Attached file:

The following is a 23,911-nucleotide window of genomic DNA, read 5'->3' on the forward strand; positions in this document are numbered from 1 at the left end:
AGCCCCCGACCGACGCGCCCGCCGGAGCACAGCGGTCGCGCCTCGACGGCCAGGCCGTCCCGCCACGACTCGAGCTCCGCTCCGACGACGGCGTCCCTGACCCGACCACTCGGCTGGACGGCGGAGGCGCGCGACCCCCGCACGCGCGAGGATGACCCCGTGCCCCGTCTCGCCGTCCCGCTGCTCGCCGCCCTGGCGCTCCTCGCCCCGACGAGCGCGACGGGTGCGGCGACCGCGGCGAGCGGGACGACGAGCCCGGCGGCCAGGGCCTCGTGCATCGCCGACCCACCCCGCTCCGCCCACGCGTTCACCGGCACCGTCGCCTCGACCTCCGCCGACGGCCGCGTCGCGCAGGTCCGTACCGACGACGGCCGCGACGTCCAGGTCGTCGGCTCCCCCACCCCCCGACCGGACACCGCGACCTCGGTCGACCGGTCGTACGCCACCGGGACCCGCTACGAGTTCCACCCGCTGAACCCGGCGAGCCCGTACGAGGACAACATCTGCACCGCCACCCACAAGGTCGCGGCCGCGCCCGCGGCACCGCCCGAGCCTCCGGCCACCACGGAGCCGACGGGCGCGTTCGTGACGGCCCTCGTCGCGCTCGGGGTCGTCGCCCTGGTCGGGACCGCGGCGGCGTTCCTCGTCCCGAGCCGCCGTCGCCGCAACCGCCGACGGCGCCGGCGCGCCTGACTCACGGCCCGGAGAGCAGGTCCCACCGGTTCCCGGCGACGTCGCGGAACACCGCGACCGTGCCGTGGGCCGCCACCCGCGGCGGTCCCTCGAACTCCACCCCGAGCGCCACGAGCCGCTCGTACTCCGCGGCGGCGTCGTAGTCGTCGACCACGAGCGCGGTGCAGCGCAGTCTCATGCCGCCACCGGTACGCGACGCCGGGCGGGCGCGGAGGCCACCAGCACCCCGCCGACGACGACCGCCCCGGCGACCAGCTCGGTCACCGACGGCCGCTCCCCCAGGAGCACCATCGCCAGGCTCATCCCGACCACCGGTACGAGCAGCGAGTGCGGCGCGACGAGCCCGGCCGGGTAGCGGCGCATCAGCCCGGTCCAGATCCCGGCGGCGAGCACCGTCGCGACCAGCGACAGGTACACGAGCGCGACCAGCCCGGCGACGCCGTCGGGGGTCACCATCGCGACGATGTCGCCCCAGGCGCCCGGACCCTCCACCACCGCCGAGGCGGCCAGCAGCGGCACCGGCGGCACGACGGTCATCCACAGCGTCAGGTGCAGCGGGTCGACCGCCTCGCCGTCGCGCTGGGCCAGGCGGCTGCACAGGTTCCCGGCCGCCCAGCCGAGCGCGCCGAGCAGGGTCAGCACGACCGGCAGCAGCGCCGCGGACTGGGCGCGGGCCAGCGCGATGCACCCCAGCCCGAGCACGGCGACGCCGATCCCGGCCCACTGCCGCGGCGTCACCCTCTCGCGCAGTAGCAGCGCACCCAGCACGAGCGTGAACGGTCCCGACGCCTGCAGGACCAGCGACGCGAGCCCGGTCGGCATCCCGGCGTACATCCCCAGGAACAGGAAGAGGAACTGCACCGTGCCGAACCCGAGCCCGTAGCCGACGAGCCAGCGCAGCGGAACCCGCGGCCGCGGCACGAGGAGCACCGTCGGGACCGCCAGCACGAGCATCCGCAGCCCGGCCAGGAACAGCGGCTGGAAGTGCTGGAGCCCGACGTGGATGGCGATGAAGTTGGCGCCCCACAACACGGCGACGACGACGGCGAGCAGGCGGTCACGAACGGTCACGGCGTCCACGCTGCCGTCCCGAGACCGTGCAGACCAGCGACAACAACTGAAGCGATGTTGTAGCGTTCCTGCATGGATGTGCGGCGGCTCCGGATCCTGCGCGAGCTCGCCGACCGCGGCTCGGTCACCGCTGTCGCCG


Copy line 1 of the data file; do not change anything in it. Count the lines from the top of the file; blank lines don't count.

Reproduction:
The following is a 23,911-nucleotide window of genomic DNA, read 5'->3' on the forward strand; positions in this document are numbered from 1 at the left end: